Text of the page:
Presentation on theme: "Introduction to Programming. Prof. George Zolla Prof. Gary Porter (IS 2020)"— Presentation transcript:
Introduction to Programming. Prof. George Zolla Prof. Gary Porter (IS 2020)
Programs b A program is a set of step- by-step instructions that directs the computer to do the tasks you want it to do and produce the results you want.
Programming Languages b A programming language is a set of rules that provides a way of telling a computer what operations to perform.
What Can a Program Do? b A program can only instruct a computer to: Read InputRead Input SequenceSequence CalculateCalculate Store dataStore data Compare and branchCompare and branch Iterate or LoopIterate or Loop Write OutputWrite Output
Sequence Control Structures b Sequence control structures direct the order of program instructions. b The fact that one instruction follows another—in sequence—establishes the control and order of operations.
Calculate b A program can instruct a computer to perform mathematical operations. Add 1 to Counter
Store b A program will often instruct a computer to store intermediate results. Place 1 in Counter
Compare and Branch b A program can instruct a computer to compare two items and do something based on a match or mismatch which, in turn, redirect the sequence of programming instructions. There are two forms:There are two forms: IF-THENIF-THEN IF-THEN-ELSEIF-THEN-ELSE
IF-THEN Test condition p falsetrue Entry Exit True statement a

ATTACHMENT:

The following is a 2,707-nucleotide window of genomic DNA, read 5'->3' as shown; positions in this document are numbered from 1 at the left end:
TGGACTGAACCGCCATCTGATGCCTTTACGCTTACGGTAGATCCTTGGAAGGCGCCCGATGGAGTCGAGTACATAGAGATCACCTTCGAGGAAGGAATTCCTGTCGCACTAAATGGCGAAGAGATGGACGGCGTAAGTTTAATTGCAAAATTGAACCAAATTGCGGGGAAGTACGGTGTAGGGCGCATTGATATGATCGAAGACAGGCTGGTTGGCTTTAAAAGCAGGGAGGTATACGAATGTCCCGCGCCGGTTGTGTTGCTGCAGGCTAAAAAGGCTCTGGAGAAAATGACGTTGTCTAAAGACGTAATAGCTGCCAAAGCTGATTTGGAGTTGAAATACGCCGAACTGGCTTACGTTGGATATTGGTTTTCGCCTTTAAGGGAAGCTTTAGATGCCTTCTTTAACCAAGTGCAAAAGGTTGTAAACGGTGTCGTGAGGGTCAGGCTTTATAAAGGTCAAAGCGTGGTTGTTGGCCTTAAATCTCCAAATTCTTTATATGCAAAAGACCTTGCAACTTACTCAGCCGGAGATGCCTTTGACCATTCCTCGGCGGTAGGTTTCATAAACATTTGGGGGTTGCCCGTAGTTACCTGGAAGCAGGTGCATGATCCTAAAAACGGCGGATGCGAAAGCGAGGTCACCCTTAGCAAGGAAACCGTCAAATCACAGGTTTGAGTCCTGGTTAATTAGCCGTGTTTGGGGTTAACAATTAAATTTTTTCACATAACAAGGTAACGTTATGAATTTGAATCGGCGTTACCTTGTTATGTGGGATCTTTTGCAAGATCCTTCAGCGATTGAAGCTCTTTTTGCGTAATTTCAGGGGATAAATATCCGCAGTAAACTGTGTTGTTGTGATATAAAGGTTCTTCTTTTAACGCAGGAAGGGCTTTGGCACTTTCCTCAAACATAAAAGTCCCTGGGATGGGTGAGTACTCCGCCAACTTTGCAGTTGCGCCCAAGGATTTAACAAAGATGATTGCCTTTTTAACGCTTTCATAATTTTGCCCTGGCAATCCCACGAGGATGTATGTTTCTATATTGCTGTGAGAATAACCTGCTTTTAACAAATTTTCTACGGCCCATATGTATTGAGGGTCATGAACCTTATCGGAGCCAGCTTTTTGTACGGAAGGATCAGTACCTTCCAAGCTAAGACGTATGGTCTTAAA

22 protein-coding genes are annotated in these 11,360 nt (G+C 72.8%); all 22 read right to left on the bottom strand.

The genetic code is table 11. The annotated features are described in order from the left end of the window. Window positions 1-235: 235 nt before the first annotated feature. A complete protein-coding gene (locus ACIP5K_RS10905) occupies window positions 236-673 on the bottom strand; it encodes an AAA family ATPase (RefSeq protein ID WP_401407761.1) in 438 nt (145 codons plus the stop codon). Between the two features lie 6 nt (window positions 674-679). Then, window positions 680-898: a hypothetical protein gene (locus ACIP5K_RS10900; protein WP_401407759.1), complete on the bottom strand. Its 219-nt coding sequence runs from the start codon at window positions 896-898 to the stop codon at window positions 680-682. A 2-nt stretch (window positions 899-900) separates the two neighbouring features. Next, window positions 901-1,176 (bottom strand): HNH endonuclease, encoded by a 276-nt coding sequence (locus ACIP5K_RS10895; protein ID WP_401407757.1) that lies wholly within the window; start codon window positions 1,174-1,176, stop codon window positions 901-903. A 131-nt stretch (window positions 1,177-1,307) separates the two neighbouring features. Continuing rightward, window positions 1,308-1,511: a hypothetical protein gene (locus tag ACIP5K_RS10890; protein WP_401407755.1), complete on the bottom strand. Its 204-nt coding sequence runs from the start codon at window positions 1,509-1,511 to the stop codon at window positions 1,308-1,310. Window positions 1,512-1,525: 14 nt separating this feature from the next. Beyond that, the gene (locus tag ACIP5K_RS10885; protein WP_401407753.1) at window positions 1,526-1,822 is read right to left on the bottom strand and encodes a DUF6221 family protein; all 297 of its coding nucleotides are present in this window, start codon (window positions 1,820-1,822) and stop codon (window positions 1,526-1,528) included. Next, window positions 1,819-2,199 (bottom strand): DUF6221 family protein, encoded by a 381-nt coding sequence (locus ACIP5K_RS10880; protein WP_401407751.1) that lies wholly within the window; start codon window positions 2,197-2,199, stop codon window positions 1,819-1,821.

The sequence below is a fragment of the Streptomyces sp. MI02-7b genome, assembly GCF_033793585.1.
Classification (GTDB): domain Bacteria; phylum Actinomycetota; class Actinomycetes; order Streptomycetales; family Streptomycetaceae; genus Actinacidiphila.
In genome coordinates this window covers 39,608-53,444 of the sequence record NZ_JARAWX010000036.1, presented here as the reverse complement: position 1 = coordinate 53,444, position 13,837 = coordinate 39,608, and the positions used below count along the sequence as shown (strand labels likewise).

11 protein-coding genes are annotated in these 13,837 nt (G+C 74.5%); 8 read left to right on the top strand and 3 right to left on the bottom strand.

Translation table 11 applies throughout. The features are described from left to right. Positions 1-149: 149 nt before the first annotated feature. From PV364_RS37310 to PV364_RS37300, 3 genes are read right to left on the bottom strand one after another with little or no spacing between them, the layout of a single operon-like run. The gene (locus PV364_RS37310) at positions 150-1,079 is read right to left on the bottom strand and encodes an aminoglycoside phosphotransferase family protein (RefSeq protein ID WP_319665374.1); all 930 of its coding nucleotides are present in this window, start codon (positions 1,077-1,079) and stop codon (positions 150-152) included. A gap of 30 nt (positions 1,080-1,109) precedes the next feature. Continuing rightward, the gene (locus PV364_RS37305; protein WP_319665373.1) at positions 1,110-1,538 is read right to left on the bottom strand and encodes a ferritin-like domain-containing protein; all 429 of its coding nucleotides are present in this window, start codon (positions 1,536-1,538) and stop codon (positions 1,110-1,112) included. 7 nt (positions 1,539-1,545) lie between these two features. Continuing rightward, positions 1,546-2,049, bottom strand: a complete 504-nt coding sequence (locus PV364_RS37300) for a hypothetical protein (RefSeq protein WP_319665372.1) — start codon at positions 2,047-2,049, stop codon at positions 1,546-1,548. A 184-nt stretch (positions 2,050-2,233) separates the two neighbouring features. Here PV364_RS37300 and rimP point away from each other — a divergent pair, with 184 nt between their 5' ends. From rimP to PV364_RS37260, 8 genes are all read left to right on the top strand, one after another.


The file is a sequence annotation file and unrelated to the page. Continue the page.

IF-THEN-ELSE falsetrue Entry Exit Test condition p “true” statement a “false” statement a
Iterate b A program loop is a form of iteration. A computer can be instructed to repeat instructions under certain conditions. No
Iteration Control Structures b Iteration control structures are looping mechanisms. b Loops repeat an activity until stopped. The location of the stopping mechanism determines how the loop will work: b Leading decisions b Trailing decisions
Leading Decisions b If the stop is at the beginning of the iteration, then the control is called a leading decision. b The command DO WHILE performs the iteration and places the stop at the beginning.
DO WHILE Loop No Yes Entry Exit Test condition p Loop statement a
Trailing Decisions b If the stop is at the end of the iteration, the control mechanism is called a trailing decision. b The command DO UNTIL performs the iteration and puts the stop at the end of the loop.
DO UNTIL Loop Loop statement a NoYes Entry Test condition p Exit
Programs are Solutions to Problems b Programmers arrive at these solutions by using one or more of these devices: b Logic flowcharts b Structure charts b Pseudocode b Structured Programming
Logic Flowcharts b These represent the flow of logic in a program and help programmers “see” program design.
Terminator. Shows the starting and ending points of the program. A terminator has flowlines in only one direction, either in (a stop node) or out (a start node). Data Input or Output. Allows the user to inputdata and results to be displayed. Processing. Indicates an operation performed by the computer, such as a variable assignment or mathematical operation. Decision. The diamond indicates a decision structure. A diamond always has two flowlines out. One flowlineout is labeled the “yes” branch and the other is labeled the “no” branch. Predefined Process. One statement denotes a group of previously defined statements. For instance, “Calculate m!” indicates that the program executes the necessary commands to compute m factorial. Connector. Connectors avoid crossing flowlines, making the flowchart easier to read. Connectors indicate where flowlines are connected. Connectors come in pairs, one with a flowline in and the other with a flowline out. Off-page connector. Even fairly small programs can have flowcharts that extend several pages. The off-page connector indicates the continuation of the flowchart on another page. Just like connectors, off-page connectors come in pairs. Flowline. Flowlines connect the flowchart symbols and show the sequence of operations during the program execution. Common Flowchart Symbols